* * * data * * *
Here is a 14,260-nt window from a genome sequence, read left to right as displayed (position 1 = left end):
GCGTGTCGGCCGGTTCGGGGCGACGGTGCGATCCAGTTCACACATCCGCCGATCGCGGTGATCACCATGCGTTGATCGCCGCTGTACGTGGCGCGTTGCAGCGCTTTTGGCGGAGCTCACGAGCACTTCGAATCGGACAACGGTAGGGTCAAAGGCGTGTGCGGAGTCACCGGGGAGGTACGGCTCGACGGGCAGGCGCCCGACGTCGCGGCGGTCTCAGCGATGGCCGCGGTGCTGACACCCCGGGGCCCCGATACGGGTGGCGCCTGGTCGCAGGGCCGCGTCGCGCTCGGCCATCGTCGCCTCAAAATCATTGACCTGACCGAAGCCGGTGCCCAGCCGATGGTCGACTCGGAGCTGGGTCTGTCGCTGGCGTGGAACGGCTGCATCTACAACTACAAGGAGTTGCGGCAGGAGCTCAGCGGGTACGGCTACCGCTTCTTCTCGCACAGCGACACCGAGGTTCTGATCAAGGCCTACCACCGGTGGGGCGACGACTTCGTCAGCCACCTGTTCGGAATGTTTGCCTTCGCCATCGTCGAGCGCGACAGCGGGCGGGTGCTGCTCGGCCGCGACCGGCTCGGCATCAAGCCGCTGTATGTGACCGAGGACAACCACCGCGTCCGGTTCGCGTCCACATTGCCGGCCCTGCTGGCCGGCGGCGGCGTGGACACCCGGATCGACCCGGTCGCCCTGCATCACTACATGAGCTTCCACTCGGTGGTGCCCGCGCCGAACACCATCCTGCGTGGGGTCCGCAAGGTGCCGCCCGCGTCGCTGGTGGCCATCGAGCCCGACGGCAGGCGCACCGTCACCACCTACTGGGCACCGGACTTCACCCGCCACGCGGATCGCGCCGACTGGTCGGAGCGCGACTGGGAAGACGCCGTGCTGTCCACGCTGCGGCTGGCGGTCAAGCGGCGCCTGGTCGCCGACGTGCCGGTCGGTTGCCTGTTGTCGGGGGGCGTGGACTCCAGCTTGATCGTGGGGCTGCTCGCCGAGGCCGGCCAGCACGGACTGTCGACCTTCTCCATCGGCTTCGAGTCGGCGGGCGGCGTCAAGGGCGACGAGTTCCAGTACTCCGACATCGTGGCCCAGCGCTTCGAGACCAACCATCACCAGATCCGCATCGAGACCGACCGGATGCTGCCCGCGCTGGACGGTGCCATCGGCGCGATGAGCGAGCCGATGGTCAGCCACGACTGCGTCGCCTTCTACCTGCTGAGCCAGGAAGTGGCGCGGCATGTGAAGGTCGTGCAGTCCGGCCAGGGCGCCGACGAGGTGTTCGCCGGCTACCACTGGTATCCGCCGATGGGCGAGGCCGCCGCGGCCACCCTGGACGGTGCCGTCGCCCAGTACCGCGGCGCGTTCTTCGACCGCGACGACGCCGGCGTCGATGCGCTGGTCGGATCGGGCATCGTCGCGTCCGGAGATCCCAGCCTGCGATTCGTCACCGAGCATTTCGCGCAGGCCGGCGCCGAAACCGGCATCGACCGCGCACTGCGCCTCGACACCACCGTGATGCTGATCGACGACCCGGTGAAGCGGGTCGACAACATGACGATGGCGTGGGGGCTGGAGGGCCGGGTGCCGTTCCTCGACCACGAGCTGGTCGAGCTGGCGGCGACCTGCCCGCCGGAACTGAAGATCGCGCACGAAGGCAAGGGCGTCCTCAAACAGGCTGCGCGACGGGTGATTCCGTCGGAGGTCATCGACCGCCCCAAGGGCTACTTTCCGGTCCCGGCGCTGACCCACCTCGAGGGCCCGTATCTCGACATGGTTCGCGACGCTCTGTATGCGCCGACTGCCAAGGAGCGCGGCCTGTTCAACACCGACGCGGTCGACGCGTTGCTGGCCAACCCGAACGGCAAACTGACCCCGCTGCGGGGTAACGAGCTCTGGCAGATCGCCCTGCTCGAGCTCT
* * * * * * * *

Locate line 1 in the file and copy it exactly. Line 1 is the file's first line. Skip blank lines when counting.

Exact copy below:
Here is a 14,260-nt window from a genome sequence, read left to right as displayed (position 1 = left end):